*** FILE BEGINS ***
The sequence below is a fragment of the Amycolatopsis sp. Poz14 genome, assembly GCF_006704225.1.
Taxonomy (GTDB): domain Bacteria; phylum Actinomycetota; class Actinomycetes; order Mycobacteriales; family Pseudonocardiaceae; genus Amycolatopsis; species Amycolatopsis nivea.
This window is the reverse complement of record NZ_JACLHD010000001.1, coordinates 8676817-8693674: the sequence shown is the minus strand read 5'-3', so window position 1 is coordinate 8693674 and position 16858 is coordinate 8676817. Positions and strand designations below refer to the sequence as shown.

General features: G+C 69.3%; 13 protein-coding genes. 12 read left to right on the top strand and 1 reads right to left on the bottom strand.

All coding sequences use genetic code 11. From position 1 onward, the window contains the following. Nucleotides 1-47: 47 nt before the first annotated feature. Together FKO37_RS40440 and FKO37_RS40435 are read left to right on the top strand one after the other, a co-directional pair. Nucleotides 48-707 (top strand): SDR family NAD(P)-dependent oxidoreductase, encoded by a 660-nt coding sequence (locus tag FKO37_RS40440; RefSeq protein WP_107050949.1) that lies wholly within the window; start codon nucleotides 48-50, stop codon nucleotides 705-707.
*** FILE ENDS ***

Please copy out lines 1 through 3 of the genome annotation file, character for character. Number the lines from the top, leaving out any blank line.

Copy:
The sequence below is a fragment of the Amycolatopsis sp. Poz14 genome, assembly GCF_006704225.1.
Taxonomy (GTDB): domain Bacteria; phylum Actinomycetota; class Actinomycetes; order Mycobacteriales; family Pseudonocardiaceae; genus Amycolatopsis; species Amycolatopsis nivea.
This window is the reverse complement of record NZ_JACLHD010000001.1, coordinates 8676817-8693674: the sequence shown is the minus strand read 5'-3', so window position 1 is coordinate 8693674 and position 16858 is coordinate 8676817. Positions and strand designations below refer to the sequence as shown.